Posts Tagged Seattle Archbishop J. Peter Sartain
The U.S. Leadership Conference of Women Religious, meeting for the first time since the Vatican put an end to an investigation of the organization, had much to celebrate. It had survived intact, apparently free for the time being from further Vatican interference. The women expressed warm feelings toward those who helped them work through the crisis, particularly Seattle Archbishop Peter Sartain, who received high marks for integrity and skill at mediating the controversy.
“In our community of faith, there is no planning or accounting for grace or the movement of the Spirit, just an expectation that both infuse our lives and actions in abundance. At the same time, the tension in the serpent and dove analogy is also always with us.
“So we dare to note, amid the celebration and despite the salutary outcome of the LCWR investigation and the earlier investigation of U.S. women religious generally, that a number of institutional realities regarding the Vatican’s attitudes toward women remain unchanged.”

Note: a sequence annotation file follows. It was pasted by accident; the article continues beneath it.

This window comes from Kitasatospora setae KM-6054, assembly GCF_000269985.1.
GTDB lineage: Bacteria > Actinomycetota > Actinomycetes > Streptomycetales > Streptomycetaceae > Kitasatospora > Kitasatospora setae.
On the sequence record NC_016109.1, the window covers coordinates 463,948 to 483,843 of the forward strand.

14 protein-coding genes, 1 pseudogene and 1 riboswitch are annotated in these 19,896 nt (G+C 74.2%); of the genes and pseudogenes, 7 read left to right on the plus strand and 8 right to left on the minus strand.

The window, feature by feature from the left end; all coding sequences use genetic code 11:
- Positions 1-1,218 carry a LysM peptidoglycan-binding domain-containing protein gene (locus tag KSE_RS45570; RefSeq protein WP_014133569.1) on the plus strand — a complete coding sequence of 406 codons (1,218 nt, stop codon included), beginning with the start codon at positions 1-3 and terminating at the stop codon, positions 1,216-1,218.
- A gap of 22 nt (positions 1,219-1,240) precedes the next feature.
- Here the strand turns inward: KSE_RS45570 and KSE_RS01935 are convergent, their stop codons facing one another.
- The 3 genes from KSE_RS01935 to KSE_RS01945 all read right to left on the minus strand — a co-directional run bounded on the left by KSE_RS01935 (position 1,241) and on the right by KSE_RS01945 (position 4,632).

By National Catholic Reporter Editorial Staff — Click here to read the rest of this editorial.
As the largest leadership organization for U.S. women religious prepares to gather for four days in Nashville, Tenn., Aug. 12-16, the group appears to stand on a precipice.
“But what lies on either side or what path the membership will choose to follow, no one can say.
“The Leadership Conference of Women Religious has been under the shadow of a Vatican-ordered doctrinal assessment since 2009. Following the investigation in 2012, the Congregation for the Doctrine of the Faith ordered it to reform its statutes and appointed a bishop to oversee changes.
“Now, the situation is starker: In April, Cardinal Gerhard Müller, prefect of the congregation, ordered that after this assembly, speakers at the group’s events must be approved by Seattle Archbishop J. Peter Sartain, who heads the five-year reform agenda for LCWR.
“But will LCWR members choose to follow Müller’s edict that Sartain have approval power over speakers at major events? Or will the group decide to stick to its contention that the sanctions are ‘disproportionate to the concerns raised and compromised the organization’s ability to fulfill its mission'”?
By Dan Stockman, Dawn Cherie Araujo, National Catholic Reporter — Click here to read the rest of this story.